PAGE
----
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Archive for May 3rd, 2011

Easter Miracle: The Rebirth of an Ethiopian Girl

Posted by addisethiopia / አዲስ ኢትዮጵያ on May 3, 2011

Y eabsra Hailmarim is making bead necklaces, just like any 6-year-old. She is playing with Play-Doh and pushing a doll carriage, concentrating the way kids do.

But this 6-year-old is transformed.

Nearly two weeks ago the Ethiopian girl underwent surgery to correct a severe facial cleft. The results seem like a miracle.

There’s an incision, covered in salve, hidden in her hairline. That’s where her face was delicately folded back, then perfectly replaced. It’s healing well, says Dr. Christopher Forrest, the chief of plastic surgery at the Hospital for Sick Children. Yeabsra has a new nose hidden beneath a splint and bandage, which keeps the swelling down. It’s still sensitive and she doesn’t want anyone touching it.

There’s no external evidence that her skull was cut in four places and put back together. Her eyes are now closer together, as they should be, though still slightly swollen.

Yeabsra, whose Ethiopian doctor first said was 5 years old, hasn’t seen her new, lovely face. She looked in the mirror once, a few days after the April 18 surgery, and was frightened by the bandages. She hasn’t looked since. At bath time, her mother, Aynalem Adugna, covers the mirrors so she can’t see.

She is more subdued now, rapt in her play. She doesn’t throw herself into adult laps the way she used to. If a little time goes by without seeing her mother, she calls for her.

Yeabsra’s nightmares have stopped and she is now sleeping peacefully through the night. Her daughter’s quiet disposition is a little worrisome for Adugna. “I hope that will change.”

Adugna has also been transformed. There is a lightness in her now, a calm where before there was deepest anxiety. She’s staying with Yeabsra in hospital, sleeping on a small bed near her daughter’s. Her red leather-bound prayer book is nearby. On the door some handwritten notes help nurses ask in the Amharic language: “Is she in pain? Is she thirsty?”

The 12 hours was like 12 days for me,” she says, through a translator, of the operation. “I was worried if she would come out of the surgery alive. I asked myself why did I make this decision.”

Members of Toronto’s St. Mary Ethiopian Orthodox Cathedral stayed with her through the long day. That helped distract her.

Surgeons, meanwhile, faced grave issues during surgery.

They operated around Yeabsra’s brain, where they encountered a spike of bone with blood vessels around them. It was extremely delicate work.

It was a thrill, the day she left the intensive care unit and looked up at me with eyes open,” Forrest says. “I could see she was tracking me, she knew who I was and she could count my fingers.” He held up one finger and, on cue, she said, “One.”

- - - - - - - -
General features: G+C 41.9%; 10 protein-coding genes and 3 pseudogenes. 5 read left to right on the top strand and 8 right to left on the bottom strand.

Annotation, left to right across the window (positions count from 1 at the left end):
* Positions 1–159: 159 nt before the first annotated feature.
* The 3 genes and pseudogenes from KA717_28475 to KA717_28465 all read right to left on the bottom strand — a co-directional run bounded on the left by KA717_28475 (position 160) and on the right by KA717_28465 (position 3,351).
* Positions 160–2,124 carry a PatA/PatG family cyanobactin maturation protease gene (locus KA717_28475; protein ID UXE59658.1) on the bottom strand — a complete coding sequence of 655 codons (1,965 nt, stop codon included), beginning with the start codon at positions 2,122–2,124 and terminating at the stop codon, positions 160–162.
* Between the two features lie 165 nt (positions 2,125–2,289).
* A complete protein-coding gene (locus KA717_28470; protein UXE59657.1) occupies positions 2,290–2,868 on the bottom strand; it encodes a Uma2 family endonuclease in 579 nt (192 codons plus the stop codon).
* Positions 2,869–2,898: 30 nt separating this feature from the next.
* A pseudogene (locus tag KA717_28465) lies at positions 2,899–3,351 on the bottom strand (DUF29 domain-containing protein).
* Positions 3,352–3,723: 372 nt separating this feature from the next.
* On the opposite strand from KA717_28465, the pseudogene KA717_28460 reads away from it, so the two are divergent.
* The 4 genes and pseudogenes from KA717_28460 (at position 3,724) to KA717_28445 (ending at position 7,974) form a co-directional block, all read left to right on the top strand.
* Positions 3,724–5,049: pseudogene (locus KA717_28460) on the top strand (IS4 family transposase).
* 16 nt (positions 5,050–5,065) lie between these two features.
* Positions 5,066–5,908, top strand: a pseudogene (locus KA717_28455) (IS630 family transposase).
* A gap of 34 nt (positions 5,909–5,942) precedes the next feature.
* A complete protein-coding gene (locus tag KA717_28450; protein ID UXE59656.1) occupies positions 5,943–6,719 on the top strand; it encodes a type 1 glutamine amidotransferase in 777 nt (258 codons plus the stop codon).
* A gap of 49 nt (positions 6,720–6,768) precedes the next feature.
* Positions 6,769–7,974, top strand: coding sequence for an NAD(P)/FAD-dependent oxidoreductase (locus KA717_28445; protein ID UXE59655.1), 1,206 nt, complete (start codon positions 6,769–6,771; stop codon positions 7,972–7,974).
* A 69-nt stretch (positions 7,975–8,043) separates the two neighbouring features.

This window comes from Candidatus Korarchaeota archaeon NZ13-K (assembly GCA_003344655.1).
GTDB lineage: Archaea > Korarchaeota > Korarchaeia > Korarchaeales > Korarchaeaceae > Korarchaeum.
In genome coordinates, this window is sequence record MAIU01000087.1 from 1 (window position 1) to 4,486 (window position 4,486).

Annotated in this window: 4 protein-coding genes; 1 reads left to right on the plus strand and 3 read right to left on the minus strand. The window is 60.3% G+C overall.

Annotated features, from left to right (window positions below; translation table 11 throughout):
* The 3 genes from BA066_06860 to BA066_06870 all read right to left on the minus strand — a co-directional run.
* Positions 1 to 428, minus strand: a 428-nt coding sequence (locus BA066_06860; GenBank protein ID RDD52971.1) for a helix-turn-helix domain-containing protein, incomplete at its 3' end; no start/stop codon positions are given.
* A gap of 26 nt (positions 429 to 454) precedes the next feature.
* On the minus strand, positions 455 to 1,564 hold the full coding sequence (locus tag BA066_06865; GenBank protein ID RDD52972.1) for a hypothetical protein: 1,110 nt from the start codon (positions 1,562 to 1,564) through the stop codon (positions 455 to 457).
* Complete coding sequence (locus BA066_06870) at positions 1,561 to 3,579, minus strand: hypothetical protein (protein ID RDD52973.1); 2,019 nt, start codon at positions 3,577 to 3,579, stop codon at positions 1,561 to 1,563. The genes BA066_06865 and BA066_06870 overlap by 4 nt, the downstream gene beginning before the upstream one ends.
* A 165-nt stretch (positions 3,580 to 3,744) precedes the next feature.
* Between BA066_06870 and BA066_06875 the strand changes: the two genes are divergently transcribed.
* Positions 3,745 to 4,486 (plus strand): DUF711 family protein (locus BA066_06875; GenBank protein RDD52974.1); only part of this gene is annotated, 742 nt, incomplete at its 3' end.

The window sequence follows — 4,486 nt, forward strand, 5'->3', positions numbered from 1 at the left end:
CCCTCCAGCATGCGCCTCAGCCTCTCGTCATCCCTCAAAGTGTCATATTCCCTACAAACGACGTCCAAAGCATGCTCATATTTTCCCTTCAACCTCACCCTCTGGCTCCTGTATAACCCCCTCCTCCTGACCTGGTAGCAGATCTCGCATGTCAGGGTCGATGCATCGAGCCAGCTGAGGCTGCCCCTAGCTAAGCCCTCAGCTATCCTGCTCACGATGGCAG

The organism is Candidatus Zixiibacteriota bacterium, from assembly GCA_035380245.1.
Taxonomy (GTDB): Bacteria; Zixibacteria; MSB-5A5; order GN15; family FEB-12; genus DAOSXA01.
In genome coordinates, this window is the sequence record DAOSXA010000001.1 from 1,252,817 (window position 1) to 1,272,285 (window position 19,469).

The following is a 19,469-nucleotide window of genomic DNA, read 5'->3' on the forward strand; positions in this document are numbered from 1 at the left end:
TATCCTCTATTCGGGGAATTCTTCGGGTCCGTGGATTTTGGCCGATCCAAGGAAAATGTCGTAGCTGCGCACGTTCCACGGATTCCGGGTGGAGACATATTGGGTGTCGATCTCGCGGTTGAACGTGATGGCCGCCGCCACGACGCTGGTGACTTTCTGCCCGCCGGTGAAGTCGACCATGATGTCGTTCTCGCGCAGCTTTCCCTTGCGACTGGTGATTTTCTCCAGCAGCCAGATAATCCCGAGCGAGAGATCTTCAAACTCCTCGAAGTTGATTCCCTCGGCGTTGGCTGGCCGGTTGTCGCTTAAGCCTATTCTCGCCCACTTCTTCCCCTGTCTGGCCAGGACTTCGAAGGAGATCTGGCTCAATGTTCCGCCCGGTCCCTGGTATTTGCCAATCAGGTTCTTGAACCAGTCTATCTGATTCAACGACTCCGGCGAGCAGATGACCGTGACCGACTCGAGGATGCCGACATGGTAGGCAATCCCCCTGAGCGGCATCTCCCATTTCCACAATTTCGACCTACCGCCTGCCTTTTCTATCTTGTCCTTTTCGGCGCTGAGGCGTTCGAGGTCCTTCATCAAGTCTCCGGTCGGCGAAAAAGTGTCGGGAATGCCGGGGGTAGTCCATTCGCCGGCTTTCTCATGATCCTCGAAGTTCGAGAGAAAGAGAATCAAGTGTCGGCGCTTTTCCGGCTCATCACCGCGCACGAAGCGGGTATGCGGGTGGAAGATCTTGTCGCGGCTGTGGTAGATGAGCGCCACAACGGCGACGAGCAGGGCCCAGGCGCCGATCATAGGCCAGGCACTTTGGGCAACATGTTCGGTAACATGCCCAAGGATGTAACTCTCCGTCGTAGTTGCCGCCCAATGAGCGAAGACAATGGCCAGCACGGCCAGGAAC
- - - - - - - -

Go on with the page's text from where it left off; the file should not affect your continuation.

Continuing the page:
That told me her vision was intact,” says Forrest and her responses were “neurologically appropriate.”

Forrest hopes to discharge Yeabsra on Sunday. She’s off antibiotics and her temperature has been normal. “But she’s not entirely out of the woods, there’s still an opportunity for infection.”

He’d like to wait six months before reconstructing the tip of Yeabsra’s nose. She was brought to Canada from Ethiopia with the help of the Toronto-based charity Transforming Faces Worldwide, which helps children with lip and cleft palate get surgery and follow-up treatment. The Herbie Fund at Sick Kids looked after her hospital costs, while doctors waived their fees.

But because the family lives in Addis Ababa, it may be too costly to bring her back for follow-up surgery. If that’s the case, Forrest will likely do the operation in the next three to four weeks.

Yeabsra and her mom will spend the rest of their time in Toronto staying with Jeanne Mott, a woman who volunteered to host them. Ethiopian families who had lined up to accommodate them fell through — flu swept through one family, others lived too far from the hospital.

Transforming Faces has received a few dozen new donors. One donor wrote: “Tell Yeabsra and her family Canadians do care what happens to children in other countries.” Another asked that her donation be used on “something fun,” a visit to the Toronto Zoo, or Build-A-Bear, a craft where children make their own stuffed animals.

The Barbie doll that went with Yeabsra into surgery went missing, but has been replaced by several others, who now sit at the foot her bed.

Yeabsra continues to play contentedly. Over her hospital pajamas, she’s wearing the purple jacket she wore when she arrived in Canada. The jacket has a word on it, one that seems to sum up the present situation: “smile.”

Yeabsra does just that.


Click to see more photos

Source: Toronto Star



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